The Horus Paradox

The Set of All Sets Which Can Contain One and Only One Member

It is the image of the Eye of Re together with the image of the Eye of Horus.

The Horus metaphor began in Neolithic Egypt and held center stage until the last breath of Cleopatra. Horus is arguably the oldest and perhaps original god of the Nile, and his name is a deliberate pun; hor is a word for “face.” In other words, as the Eye of the Sun and Eye of the Moon, Horus is the Face of the Sky. He is your face, and the human face is the quintessential metaphor for unique identity. Wild-animal faces tend to sameness, the better to recognize potential mates among the bewildering variety of animal faces out in the wild; humans, however, have an entire, large section of brain tissue dedicated  solely to the nuances and details of the human face; we see faces everywhere, in everything—whether we want to or not. In this sense, Horus is a genetically inherited skill; Egypt put a face on the abstraction of a powerful and very human instinct.

When the mass migrations into the Nile valley and Delta regions began, you were for the first time exposed to many more new faces than ever before; knowing friend from foe and accepting new members into your group was a crucial skill. The Horus icon on its standard, with a flag, showed that here was a known human group; as a result, the falcon became an “early god” at many different locations. From our point of view, this multitude creates a “Horus paradox,” that was, nonetheless, central to the ancient philosophy, the revelation that unique identity can be expressed in universal terms; in other words, being human is universal, but being you is unique. Recognition of the uniqueness of self-identity was their first great spiritual discovery, a mystery which led them to an ever more sophisticated understanding of human nature; this was the most profound contribution of the shamanic strata of the nation’s cultural origins, a belief which made possible the unification of the multitude into a great nation, the belief that the dignity and value of the human individual was central to their society, from pharaoh to farmer, throughout the centuries; even their women had greater equality than in any other civilization until the 21st century.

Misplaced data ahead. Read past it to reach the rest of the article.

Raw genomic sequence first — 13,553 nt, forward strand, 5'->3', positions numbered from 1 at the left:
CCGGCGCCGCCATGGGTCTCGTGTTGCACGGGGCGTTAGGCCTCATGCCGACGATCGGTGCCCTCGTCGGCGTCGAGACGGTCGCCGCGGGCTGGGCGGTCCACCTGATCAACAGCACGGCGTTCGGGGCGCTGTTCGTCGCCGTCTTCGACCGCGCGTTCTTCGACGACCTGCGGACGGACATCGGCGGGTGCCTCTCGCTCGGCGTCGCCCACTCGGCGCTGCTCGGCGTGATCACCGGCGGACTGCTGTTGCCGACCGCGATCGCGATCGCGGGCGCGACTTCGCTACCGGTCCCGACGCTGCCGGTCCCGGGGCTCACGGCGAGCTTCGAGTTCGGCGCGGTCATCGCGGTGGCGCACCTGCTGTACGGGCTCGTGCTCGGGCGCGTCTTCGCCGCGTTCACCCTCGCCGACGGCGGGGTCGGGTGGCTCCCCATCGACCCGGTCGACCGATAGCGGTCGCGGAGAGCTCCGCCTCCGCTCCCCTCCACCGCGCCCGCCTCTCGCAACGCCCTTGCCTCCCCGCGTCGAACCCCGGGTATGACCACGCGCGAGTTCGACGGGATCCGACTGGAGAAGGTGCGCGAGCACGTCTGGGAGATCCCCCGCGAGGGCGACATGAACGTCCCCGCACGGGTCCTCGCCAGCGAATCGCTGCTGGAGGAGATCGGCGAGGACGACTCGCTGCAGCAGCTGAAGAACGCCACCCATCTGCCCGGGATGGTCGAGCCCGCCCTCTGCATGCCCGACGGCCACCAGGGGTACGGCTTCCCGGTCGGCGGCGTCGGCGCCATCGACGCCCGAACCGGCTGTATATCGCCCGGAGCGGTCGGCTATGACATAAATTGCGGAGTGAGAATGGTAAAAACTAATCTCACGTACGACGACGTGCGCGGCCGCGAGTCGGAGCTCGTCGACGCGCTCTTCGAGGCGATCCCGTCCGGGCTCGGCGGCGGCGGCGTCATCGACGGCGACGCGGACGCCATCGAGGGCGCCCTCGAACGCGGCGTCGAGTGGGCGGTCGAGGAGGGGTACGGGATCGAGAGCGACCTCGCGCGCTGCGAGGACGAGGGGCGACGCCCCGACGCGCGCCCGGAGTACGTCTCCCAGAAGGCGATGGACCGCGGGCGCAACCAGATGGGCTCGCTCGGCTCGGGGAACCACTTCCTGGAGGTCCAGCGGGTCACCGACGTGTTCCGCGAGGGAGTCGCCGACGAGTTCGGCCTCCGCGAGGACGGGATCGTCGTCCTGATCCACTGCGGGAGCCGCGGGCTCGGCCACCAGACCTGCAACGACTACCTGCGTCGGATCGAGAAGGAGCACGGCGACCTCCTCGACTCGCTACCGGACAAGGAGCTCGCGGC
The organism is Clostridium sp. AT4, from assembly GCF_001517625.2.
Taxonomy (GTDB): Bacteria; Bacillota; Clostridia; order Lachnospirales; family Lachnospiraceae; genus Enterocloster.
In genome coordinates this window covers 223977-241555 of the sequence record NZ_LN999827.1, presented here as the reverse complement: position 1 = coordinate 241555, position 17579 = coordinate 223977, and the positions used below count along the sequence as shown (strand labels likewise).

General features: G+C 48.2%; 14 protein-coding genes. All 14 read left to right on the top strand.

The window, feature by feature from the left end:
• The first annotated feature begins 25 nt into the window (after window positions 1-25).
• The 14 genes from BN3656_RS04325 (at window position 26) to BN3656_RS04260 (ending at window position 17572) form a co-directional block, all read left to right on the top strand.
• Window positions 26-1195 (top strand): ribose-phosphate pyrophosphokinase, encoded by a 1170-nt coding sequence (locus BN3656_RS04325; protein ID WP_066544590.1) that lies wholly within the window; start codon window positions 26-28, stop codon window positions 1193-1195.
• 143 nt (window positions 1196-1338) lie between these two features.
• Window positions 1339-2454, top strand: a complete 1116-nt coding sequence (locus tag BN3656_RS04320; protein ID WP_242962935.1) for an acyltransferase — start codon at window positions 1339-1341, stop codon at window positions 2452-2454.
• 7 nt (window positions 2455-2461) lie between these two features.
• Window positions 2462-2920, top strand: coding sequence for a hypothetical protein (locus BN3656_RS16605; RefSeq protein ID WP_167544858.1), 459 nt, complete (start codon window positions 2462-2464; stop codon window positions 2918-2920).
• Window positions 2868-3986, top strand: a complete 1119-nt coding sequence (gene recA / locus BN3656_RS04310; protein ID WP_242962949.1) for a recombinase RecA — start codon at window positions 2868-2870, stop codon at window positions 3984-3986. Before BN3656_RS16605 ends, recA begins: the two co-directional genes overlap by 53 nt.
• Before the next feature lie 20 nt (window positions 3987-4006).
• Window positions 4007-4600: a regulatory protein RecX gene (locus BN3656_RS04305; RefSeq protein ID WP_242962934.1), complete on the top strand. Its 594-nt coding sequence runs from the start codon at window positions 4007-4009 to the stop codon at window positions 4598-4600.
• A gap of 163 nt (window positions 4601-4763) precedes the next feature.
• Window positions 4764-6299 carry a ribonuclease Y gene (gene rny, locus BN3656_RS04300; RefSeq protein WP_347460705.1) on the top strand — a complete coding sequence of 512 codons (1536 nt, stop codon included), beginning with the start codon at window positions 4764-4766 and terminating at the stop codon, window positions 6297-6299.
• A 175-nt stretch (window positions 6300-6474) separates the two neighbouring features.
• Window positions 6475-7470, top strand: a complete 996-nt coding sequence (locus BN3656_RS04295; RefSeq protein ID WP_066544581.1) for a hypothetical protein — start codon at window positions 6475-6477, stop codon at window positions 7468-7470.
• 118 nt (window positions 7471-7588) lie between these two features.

Horus is One

Horus is the essence of integrity. Egyptian symbols for fractions are segments of the Horus Eye, read as 1/2, 1/4, 1/8, 1/16, 1/32, 1/64. When these fractions are added up they equal 63/64. In other words, Horus is greater than the sum of his parts.

The Paut of the Gods are in adoration when they see the Eye of the First Horus in its place.
It is perfect in all its parts, 1/2, 1/4, 1/8, 1/16, 1/32, 1/64 in the counting for its master.

The Falcon Shrine

Falconry is a prehistoric hunting technique that has remained popular to this day, and it was widely practiced in the Nile valley and Delta regions. The falcon is the Horus-icon; their soaring height takes them up to the sky and they can dive out of sight beyond the horizon of human sight and return, thus they are living denizens of both Duat and spacetime—yet they answer to the call of a human voice. As the falconer controls the natural energies of the wild bird, Horus controls the natural energies of your body as captain of the Solship.

In representations, Re is actually just the solar crown itself; the figure of the god is shown as the falcon bearing the sun of Re on his head, sometimes as a bird, sometimes as a falcon-headed human or mummiform god; in other words, Horus is the primary carrier of consciousness and Re cannot be recorded because consciousness is light. Horus is you, the captain of the Re's solar ship, piloting the journey of your life just as the pharaoh piloted the journey of Egypt through time; in other words, Horus is your ego, in charge of your life; he is you working in the light. “I am the captain of my soul.”

The reality of self-identity is a subject of much scholarly and medical debate in the 21st century, but in ancient Egypt, identity was king, quite literally, because Horus was the guardian and patron of the pharaoh. Horus appears on wall paintings and pottery at archaeological sites going back 6,000 years, where the Horus bird stands on a classic reed-boat image, the earliest version of the Sun ship icon, or perches on the serekh, the palace-façade emblem of the pharaoh. Egypt created the identity of the pharaoh; the pharaoh, in turn, maintained the identity of Egypt.

Ramona Louise Wheeler